The use of phthalates in a growing number of applications is coming under scrutiny because of concern about their potential health effects.
A temporary ban on their use in PVC toys and childcare products intended to be sucked or chewed by infants under three years old was agreed in 2000 and has been renewed every three months since. The proposed EU Directive on phthalates, currently awaiting a second reading in the European Parliament, could make the ban permanent (ENDS Report 357, p 50 ).
A study last year by Dutch research body TNO found that alternatives to phthalates exist for a number of applications, although their use is currently limited to specialist applications because of their greater cost. These include citrates which early last year the EU's scientific toxicity committee declared safe to use in toys.
TNO said that a shift to alternatives could reduce the environmental and human health risks of phthalates. However, it warned that the plasticiser industry was "inflexible" to change because it was "locked in" to the production of phthalates.
In January, Danisco - one of the world's largest producers of food ingredients and additives such as emulsifiers, flavours and sweeteners - announced that it has received EU regulatory approval to use its vegetable-based Grindsted Soft-n-Safe plasticiser in food contact materials such as PVC screw cap liners and cling film. The plasticiser is made from acetic acid and hardened castor oil - a substance already used in chocolate, margarine and cosmetics.
Danisco claims that its plasticiser will also be used in toys and medical equipment "at a later stage", and that US approval will come this year, with several other markets, including Japan, following suit.
In a surprising move, PVC industry lobby group the Danish PVC Information Council "welcomed" Danisco's plasticiser as an alternative to phthalates for use in applications such as toys and medical devices where EU risk assessments had indicated that phthalates could be "problematic". Until now, the PVC industry has staunchly defended phthalates and has no targets to reduce use of the substances.
Greenpeace also welcomed the development but campaigner Jacob Hartmann warned that the proposal under the forthcoming REACH regime to allow the authorisation of hazardous chemicals if manufacturers can demonstrate the risks can be "adequately controlled" could be too lenient to encourage the development of alternatives to phthalates.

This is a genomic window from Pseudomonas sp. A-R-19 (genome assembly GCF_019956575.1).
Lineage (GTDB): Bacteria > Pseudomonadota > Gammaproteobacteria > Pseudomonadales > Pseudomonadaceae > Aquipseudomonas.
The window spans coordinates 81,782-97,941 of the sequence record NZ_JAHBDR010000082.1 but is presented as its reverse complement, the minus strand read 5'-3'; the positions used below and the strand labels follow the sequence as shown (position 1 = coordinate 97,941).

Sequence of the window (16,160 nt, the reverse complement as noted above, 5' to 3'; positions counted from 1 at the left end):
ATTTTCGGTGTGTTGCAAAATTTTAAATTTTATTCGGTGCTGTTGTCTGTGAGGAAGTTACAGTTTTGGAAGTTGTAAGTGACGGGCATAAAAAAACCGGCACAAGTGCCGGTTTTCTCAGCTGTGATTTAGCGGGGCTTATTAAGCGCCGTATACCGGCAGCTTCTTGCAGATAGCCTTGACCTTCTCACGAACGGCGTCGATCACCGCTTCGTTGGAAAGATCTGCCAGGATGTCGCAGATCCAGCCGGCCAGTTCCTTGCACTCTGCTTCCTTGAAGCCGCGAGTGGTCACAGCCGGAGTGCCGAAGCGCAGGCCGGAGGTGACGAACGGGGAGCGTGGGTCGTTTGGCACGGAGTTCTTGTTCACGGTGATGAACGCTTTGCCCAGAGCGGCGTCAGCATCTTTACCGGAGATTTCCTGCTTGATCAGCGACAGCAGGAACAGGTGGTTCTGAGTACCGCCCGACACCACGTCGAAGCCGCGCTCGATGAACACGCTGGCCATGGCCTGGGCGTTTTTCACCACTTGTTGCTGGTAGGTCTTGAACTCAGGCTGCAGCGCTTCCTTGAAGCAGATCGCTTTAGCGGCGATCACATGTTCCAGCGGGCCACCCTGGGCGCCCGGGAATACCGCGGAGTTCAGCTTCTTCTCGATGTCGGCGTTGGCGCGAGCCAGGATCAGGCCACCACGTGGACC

Danisco is ready to go into production at its plant in Grindsted in Denmark and expects sales of some €15 million within three to five years.
A significant barrier to the product's use by PVC manufacturers is that it is three or four times more expensive than phthalates. Danisco chief operating officer Torben Svejgård said that Soft-n-Safe was likely to remain more expensive even in full-scale production because of the higher cost of the raw materials.
However, Mr Svejgård predicted that retailers, for whom the greater cost was insignificant compared with the overall cost of a finished product such as a toy, would put increasing pressure on plastics firms to switch to alternatives.
A growing number of retailers and product manufacturers have already decided to phase out or minimise the use of phthalates and PVC, among other substances, in their supply chains (ENDS Report 353, pp 31-32 ).
Although Soft-n-Safe has yet to be used commercially, some companies are testing the product. Danish medical tubing manufacturer Totax Plastics already uses polyadipate plasticisers in medical tubes because of concern about DEHP, and could replace them with Soft-n-Safe without any process changes or significant problems.